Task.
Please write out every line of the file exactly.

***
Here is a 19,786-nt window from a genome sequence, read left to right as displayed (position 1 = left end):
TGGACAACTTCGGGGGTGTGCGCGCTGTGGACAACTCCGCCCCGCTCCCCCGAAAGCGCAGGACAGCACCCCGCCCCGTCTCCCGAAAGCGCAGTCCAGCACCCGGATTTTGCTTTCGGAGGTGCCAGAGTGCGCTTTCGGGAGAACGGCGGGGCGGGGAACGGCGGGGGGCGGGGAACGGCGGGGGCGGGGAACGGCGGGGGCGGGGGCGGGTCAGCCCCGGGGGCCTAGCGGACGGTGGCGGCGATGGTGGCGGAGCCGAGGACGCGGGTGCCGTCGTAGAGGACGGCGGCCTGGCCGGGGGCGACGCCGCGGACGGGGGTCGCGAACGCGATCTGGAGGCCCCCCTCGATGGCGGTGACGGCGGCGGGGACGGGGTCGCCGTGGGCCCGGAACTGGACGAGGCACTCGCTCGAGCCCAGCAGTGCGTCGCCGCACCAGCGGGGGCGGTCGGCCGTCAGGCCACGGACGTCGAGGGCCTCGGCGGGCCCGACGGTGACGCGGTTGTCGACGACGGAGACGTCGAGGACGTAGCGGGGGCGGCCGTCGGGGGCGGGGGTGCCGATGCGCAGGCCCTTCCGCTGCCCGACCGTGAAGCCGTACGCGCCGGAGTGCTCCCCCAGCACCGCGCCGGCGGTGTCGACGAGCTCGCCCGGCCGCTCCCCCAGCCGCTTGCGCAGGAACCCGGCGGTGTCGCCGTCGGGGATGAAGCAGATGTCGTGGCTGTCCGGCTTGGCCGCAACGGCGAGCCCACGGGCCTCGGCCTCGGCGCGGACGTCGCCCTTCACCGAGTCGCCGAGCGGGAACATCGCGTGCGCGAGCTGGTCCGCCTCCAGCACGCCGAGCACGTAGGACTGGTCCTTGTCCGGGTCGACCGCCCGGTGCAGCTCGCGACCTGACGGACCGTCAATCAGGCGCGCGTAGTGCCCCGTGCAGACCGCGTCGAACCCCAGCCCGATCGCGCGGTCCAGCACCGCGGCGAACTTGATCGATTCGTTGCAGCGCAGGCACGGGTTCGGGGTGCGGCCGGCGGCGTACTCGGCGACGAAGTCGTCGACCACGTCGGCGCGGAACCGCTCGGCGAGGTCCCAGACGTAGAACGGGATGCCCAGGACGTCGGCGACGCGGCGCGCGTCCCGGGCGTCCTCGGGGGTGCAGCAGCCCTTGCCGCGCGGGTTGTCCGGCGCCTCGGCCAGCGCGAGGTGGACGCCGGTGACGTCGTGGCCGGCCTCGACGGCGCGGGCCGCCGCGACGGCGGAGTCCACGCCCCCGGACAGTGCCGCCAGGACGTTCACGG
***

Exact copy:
Here is a 19,786-nt window from a genome sequence, read left to right as displayed (position 1 = left end):
TGGACAACTTCGGGGGTGTGCGCGCTGTGGACAACTCCGCCCCGCTCCCCCGAAAGCGCAGGACAGCACCCCGCCCCGTCTCCCGAAAGCGCAGTCCAGCACCCGGATTTTGCTTTCGGAGGTGCCAGAGTGCGCTTTCGGGAGAACGGCGGGGCGGGGAACGGCGGGGGGCGGGGAACGGCGGGGGCGGGGAACGGCGGGGGCGGGGGCGGGTCAGCCCCGGGGGCCTAGCGGACGGTGGCGGCGATGGTGGCGGAGCCGAGGACGCGGGTGCCGTCGTAGAGGACGGCGGCCTGGCCGGGGGCGACGCCGCGGACGGGGGTCGCGAACGCGATCTGGAGGCCCCCCTCGATGGCGGTGACGGCGGCGGGGACGGGGTCGCCGTGGGCCCGGAACTGGACGAGGCACTCGCTCGAGCCCAGCAGTGCGTCGCCGCACCAGCGGGGGCGGTCGGCCGTCAGGCCACGGACGTCGAGGGCCTCGGCGGGCCCGACGGTGACGCGGTTGTCGACGACGGAGACGTCGAGGACGTAGCGGGGGCGGCCGTCGGGGGCGGGGGTGCCGATGCGCAGGCCCTTCCGCTGCCCGACCGTGAAGCCGTACGCGCCGGAGTGCTCCCCCAGCACCGCGCCGGCGGTGTCGACGAGCTCGCCCGGCCGCTCCCCCAGCCGCTTGCGCAGGAACCCGGCGGTGTCGCCGTCGGGGATGAAGCAGATGTCGTGGCTGTCCGGCTTGGCCGCAACGGCGAGCCCACGGGCCTCGGCCTCGGCGCGGACGTCGCCCTTCACCGAGTCGCCGAGCGGGAACATCGCGTGCGCGAGCTGGTCCGCCTCCAGCACGCCGAGCACGTAGGACTGGTCCTTGTCCGGGTCGACCGCCCGGTGCAGCTCGCGACCTGACGGACCGTCAATCAGGCGCGCGTAGTGCCCCGTGCAGACCGCGTCGAACCCCAGCCCGATCGCGCGGTCCAGCACCGCGGCGAACTTGATCGATTCGTTGCAGCGCAGGCACGGGTTCGGGGTGCGGCCGGCGGCGTACTCGGCGACGAAGTCGTCGACCACGTCGGCGCGGAACCGCTCGGCGAGGTCCCAGACGTAGAACGGGATGCCCAGGACGTCGGCGACGCGGCGCGCGTCCCGGGCGTCCTCGGGGGTGCAGCAGCCCTTGCCGCGCGGGTTGTCCGGCGCCTCGGCCAGCGCGAGGTGGACGCCGGTGACGTCGTGGCCGGCCTCGACGGCGCGGGCCGCCGCGACGGCGGAGTCCACGCCCCCGGACAGTGCCGCCAGGACGTTCACGG